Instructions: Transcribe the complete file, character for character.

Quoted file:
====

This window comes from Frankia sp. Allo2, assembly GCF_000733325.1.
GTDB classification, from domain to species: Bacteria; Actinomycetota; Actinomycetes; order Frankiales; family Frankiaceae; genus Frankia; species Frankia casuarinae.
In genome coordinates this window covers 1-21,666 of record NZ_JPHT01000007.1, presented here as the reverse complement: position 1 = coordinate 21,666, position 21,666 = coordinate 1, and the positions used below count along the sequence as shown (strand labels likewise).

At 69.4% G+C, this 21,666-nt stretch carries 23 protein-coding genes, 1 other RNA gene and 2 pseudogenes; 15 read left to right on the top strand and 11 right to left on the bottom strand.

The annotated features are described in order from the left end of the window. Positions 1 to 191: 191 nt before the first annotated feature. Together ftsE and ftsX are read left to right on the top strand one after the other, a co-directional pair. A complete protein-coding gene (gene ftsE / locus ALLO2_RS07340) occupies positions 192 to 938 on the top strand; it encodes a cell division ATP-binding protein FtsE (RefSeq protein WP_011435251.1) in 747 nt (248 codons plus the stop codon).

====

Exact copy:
This window comes from Frankia sp. Allo2, assembly GCF_000733325.1.
GTDB classification, from domain to species: Bacteria; Actinomycetota; Actinomycetes; order Frankiales; family Frankiaceae; genus Frankia; species Frankia casuarinae.
In genome coordinates this window covers 1-21,666 of record NZ_JPHT01000007.1, presented here as the reverse complement: position 1 = coordinate 21,666, position 21,666 = coordinate 1, and the positions used below count along the sequence as shown (strand labels likewise).

At 69.4% G+C, this 21,666-nt stretch carries 23 protein-coding genes, 1 other RNA gene and 2 pseudogenes; 15 read left to right on the top strand and 11 right to left on the bottom strand.

The annotated features are described in order from the left end of the window. Positions 1 to 191: 191 nt before the first annotated feature. Together ftsE and ftsX are read left to right on the top strand one after the other, a co-directional pair. A complete protein-coding gene (gene ftsE / locus ALLO2_RS07340) occupies positions 192 to 938 on the top strand; it encodes a cell division ATP-binding protein FtsE (RefSeq protein WP_011435251.1) in 747 nt (248 codons plus the stop codon).